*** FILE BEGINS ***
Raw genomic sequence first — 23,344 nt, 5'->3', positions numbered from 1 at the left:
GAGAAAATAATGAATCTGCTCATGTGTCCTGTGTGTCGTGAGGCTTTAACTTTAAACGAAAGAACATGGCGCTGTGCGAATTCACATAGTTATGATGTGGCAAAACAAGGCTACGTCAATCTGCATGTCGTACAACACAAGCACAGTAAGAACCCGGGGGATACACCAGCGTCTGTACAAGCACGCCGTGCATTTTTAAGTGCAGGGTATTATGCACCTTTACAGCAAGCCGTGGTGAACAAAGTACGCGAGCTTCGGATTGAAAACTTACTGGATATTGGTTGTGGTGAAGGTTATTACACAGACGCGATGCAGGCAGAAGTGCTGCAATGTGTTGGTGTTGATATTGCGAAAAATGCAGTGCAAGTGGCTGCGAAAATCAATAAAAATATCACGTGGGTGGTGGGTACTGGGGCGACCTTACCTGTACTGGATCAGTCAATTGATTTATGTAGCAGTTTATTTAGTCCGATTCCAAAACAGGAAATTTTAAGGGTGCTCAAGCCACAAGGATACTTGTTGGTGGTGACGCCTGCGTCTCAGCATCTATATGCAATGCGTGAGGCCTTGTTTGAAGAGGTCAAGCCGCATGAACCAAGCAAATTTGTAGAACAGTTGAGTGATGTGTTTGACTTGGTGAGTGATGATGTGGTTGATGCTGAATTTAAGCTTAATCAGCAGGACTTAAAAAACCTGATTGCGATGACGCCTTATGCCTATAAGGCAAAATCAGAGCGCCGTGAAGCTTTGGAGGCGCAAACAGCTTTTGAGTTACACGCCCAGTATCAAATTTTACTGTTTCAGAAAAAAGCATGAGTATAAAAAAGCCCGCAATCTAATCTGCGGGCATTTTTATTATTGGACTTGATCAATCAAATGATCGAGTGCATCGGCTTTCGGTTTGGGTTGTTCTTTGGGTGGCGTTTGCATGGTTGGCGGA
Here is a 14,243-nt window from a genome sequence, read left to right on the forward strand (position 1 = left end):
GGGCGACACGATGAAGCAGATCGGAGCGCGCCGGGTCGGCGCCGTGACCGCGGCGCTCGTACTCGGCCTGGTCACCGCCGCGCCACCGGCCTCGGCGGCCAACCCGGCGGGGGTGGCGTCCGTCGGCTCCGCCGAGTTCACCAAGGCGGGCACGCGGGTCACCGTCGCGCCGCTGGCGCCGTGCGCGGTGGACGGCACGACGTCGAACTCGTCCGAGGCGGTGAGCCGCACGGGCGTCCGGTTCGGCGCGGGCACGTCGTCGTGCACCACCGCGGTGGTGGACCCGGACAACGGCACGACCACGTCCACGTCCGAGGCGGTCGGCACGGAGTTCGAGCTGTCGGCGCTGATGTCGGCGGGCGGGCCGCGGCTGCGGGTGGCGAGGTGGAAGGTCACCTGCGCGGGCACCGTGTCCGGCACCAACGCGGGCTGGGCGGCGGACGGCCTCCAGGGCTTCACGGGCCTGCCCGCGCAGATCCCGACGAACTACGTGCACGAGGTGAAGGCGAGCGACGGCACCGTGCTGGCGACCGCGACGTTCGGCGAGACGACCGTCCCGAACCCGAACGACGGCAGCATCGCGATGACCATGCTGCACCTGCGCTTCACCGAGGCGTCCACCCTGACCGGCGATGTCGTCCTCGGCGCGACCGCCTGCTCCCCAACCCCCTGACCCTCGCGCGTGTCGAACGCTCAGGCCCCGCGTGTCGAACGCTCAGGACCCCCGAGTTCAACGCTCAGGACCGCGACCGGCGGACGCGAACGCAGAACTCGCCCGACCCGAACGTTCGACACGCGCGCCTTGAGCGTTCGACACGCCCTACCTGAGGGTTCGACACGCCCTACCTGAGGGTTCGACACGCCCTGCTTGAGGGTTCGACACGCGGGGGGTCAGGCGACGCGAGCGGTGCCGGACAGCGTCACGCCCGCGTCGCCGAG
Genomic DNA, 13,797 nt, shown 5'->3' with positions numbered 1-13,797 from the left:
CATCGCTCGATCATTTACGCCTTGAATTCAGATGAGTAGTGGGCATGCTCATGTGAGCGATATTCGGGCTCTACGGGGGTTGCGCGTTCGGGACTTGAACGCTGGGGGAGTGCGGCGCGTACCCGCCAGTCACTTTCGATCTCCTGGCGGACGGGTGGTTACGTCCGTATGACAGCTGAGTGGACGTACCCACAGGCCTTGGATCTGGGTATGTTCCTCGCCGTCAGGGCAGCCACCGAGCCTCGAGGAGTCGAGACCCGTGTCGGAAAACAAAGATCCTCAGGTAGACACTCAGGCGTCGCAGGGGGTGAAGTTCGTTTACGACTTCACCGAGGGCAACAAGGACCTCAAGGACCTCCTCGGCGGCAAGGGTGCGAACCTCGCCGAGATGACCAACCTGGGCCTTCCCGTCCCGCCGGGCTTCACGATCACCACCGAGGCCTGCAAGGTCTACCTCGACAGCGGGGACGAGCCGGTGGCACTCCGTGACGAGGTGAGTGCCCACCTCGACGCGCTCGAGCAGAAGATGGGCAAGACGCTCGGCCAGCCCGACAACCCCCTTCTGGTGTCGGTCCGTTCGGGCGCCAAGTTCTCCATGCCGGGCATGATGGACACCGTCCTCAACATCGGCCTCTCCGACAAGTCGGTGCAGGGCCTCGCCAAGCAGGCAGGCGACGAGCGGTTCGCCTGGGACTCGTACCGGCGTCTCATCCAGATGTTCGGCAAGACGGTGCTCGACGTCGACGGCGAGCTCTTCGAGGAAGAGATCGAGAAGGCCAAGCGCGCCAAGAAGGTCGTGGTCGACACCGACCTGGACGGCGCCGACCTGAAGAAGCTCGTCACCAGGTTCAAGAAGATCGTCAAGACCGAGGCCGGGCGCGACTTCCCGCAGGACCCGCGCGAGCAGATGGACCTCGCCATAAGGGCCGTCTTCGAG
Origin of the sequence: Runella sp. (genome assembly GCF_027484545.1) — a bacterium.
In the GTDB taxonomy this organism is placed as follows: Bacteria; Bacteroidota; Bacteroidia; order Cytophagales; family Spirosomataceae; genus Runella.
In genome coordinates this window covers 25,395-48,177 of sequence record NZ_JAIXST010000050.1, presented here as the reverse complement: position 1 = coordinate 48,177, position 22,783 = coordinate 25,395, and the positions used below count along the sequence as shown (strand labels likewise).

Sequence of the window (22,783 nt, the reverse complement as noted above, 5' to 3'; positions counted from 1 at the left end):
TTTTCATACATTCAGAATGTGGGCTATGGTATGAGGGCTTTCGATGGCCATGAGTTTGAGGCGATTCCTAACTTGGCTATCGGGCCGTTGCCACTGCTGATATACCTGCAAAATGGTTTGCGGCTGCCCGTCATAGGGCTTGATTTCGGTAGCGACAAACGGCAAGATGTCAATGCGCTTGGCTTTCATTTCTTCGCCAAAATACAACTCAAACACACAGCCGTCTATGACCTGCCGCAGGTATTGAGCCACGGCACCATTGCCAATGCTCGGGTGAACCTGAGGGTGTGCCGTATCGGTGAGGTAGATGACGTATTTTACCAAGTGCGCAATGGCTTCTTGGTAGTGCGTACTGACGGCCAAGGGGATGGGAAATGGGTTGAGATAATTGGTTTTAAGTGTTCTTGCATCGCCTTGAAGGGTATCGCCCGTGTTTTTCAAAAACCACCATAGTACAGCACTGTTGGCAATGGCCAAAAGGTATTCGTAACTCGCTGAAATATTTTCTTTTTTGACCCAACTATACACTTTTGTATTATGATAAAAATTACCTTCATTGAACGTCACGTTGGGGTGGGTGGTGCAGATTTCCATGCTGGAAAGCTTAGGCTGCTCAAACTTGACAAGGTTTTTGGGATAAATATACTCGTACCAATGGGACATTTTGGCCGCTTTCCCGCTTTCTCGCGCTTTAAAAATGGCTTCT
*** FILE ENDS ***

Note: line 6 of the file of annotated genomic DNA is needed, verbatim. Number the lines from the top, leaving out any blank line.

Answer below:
CATCGCTCGATCATTTACGCCTTGAATTCAGATGAGTAGTGGGCATGCTCATGTGAGCGATATTCGGGCTCTACGGGGGTTGCGCGTTCGGGACTTGAACGCTGGGGGAGTGCGGCGCGTACCCGCCAGTCACTTTCGATCTCCTGGCGGACGGGTGGTTACGTCCGTATGACAGCTGAGTGGACGTACCCACAGGCCTTGGATCTGGGTATGTTCCTCGCCGTCAGGGCAGCCACCGAGCCTCGAGGAGTCGAGACCCGTGTCGGAAAACAAAGATCCTCAGGTAGACACTCAGGCGTCGCAGGGGGTGAAGTTCGTTTACGACTTCACCGAGGGCAACAAGGACCTCAAGGACCTCCTCGGCGGCAAGGGTGCGAACCTCGCCGAGATGACCAACCTGGGCCTTCCCGTCCCGCCGGGCTTCACGATCACCACCGAGGCCTGCAAGGTCTACCTCGACAGCGGGGACGAGCCGGTGGCACTCCGTGACGAGGTGAGTGCCCACCTCGACGCGCTCGAGCAGAAGATGGGCAAGACGCTCGGCCAGCCCGACAACCCCCTTCTGGTGTCGGTCCGTTCGGGCGCCAAGTTCTCCATGCCGGGCATGATGGACACCGTCCTCAACATCGGCCTCTCCGACAAGTCGGTGCAGGGCCTCGCCAAGCAGGCAGGCGACGAGCGGTTCGCCTGGGACTCGTACCGGCGTCTCATCCAGATGTTCGGCAAGACGGTGCTCGACGTCGACGGCGAGCTCTTCGAGGAAGAGATCGAGAAGGCCAAGCGCGCCAAGAAGGTCGTGGTCGACACCGACCTGGACGGCGCCGACCTGAAGAAGCTCGTCACCAGGTTCAAGAAGATCGTCAAGACCGAGGCCGGGCGCGACTTCCCGCAGGACCCGCGCGAGCAGATGGACCTCGCCATAAGGGCCGTCTTCGAG